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Quick insights to get your workforce back to office smoothly

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In developed countries, the Work from Home (WFH) model started gaining attention in recent years, but things were not moving very fast in countries like India, China, etc. WFH was not even perceived as a mainstream method of working pre-COVID-19.

The pandemic compelled such companies to adopt WFH almost overnight, and to everyone’s surprise, it worked well enough. Now, almost a year has passed into the pandemic, infection and death rates are decreasing and vaccination drive is accelerating. The months of November and December saw a substantial workforce return to the office.

However, a large portion of the urban workforce is still working remotely. Companies are filtering out whom to call into the office and who can still WFH.

But they need to ensure some of these key points before calling their employees back to the workplace.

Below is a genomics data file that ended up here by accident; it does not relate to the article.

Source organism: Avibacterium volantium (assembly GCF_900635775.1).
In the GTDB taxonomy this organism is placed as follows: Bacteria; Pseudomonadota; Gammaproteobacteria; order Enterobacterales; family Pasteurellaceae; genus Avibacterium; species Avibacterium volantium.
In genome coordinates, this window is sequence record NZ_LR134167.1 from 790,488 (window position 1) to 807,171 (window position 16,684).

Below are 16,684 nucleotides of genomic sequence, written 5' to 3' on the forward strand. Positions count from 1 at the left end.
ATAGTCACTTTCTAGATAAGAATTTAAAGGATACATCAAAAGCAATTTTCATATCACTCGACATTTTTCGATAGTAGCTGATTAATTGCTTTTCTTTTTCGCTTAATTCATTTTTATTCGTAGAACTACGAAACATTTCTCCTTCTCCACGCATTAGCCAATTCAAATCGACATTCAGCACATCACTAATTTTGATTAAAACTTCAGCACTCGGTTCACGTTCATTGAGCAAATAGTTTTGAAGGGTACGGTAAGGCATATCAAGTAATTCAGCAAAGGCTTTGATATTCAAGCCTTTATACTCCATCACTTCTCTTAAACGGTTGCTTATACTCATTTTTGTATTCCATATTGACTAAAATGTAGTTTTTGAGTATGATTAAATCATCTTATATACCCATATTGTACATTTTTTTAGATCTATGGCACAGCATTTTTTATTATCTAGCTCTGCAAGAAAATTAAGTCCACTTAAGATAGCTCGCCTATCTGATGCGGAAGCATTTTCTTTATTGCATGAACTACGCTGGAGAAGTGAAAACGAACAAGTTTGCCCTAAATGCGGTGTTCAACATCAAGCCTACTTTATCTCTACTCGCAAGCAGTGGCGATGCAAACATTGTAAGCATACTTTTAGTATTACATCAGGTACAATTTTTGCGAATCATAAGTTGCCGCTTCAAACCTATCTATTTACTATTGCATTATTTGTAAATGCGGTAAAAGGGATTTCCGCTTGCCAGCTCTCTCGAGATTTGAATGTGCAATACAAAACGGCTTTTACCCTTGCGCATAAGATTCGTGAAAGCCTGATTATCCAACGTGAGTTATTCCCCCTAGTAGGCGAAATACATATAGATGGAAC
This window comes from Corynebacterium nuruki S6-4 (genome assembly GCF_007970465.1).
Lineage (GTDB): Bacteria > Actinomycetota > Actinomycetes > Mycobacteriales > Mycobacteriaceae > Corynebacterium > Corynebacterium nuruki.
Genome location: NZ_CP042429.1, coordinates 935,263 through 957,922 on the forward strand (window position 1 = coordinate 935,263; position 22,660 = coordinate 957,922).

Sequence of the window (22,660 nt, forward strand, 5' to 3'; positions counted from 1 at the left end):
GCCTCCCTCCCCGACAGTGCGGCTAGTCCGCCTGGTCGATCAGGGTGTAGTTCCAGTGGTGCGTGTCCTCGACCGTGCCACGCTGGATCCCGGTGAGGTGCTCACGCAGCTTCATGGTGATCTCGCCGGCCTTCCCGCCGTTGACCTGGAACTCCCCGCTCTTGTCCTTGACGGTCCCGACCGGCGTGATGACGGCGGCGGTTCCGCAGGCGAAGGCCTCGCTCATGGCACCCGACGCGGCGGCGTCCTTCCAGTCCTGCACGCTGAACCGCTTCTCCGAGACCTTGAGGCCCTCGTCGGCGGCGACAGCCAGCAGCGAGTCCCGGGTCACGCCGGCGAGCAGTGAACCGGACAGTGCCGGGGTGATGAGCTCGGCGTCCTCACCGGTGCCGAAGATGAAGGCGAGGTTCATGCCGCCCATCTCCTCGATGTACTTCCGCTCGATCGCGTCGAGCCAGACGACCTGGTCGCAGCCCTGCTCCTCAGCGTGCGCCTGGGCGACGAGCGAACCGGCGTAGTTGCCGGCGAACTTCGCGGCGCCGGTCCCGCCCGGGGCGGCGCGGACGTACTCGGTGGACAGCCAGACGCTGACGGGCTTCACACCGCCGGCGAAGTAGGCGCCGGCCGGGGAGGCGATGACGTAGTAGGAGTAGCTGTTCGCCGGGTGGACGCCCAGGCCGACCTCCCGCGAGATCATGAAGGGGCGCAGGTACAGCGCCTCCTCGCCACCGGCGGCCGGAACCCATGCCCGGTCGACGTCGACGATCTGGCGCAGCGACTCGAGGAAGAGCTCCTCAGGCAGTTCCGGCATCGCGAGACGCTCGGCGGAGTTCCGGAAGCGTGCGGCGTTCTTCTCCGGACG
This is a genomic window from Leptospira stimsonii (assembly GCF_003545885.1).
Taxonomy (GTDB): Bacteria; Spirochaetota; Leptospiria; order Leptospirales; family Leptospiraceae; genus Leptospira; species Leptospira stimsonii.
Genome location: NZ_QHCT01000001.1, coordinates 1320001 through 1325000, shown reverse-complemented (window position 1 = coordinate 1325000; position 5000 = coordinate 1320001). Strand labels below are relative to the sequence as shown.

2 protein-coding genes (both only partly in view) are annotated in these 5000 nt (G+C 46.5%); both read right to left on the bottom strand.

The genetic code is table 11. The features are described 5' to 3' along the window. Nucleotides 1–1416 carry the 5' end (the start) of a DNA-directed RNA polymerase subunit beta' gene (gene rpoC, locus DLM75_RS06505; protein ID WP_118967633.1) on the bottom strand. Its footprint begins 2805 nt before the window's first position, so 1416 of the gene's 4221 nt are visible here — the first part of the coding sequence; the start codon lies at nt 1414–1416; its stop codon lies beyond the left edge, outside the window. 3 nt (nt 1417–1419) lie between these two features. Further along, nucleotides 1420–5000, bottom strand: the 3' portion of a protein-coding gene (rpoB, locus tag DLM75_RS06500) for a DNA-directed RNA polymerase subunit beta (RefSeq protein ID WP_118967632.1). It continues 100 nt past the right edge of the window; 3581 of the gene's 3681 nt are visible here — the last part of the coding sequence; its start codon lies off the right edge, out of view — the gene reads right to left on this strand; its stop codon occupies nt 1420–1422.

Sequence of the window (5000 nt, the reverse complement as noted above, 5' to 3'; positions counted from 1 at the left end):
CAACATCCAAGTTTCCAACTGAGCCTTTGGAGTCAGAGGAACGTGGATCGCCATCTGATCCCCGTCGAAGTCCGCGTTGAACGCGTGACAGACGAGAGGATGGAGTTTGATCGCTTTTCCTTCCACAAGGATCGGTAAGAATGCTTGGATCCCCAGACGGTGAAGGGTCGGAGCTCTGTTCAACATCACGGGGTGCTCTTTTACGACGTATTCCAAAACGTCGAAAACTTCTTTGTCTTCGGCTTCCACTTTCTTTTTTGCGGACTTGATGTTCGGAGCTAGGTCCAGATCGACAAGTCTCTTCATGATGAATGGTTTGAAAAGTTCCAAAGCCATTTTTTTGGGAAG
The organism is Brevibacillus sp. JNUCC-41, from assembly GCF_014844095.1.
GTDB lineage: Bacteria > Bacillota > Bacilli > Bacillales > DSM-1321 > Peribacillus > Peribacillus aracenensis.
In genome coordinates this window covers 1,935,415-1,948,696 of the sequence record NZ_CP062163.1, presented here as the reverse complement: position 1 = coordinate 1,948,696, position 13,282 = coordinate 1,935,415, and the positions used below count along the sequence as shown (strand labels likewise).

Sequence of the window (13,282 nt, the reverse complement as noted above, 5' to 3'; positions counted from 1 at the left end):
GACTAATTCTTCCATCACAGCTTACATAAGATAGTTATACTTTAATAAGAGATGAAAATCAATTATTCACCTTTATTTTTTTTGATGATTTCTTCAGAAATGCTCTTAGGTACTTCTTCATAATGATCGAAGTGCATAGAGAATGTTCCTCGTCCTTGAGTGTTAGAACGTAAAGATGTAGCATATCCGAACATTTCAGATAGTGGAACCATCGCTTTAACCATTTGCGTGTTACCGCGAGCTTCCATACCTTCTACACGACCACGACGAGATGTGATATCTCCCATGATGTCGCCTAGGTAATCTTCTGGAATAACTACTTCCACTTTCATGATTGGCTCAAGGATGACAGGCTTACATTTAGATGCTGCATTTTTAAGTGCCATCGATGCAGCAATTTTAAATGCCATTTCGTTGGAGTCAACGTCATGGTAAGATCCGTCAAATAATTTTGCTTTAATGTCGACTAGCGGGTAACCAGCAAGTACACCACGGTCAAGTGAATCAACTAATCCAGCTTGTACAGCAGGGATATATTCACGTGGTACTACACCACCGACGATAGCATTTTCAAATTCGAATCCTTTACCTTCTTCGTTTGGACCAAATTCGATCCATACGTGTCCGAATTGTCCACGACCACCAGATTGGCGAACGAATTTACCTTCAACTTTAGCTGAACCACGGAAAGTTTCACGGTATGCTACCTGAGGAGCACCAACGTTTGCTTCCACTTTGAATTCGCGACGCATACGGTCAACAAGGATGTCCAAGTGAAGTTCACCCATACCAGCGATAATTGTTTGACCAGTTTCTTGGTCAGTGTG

Safety

Companies must give utmost importance to employees’ health and well-being before asking them to return to the workplace to work and the same must be adequately demonstrated to put employees’ anxieties and other tensions at rest so that they can make a smooth transition without any fear.

Flexibility

When asking employees about returning to work, some degree of flexibility must be allowed, even if temporarily. If employees are expected to maintain the pre-Covid working hours strictly, it might backfire. Many employees might have children, who are at home or have other domestic responsibilities due to the pandemic impact. Some employees may not want to lose time during the peak hour commute. Allowing flexible working hours is likely to get a better reception from employees and simplify the transition.

Empathy

Leaders must show empathy towards their employees. By constantly communicating, the connection will become stronger between the employer and the employee, which will boost everyone’s morale.

And don’t forget…

After achieving the above points, companies should not ignore the fact that the virus is still out there and employees have a family too. There can be some extra services provided to them such as non-traditional baby-sitting services, until schools reopen, companies’ commitment to ensure their well-being, and help in getting them back to the office. 

But if companies can afford to continue their WFH policy, they should opt to do so until the dangers of the pandemic have completely receded.

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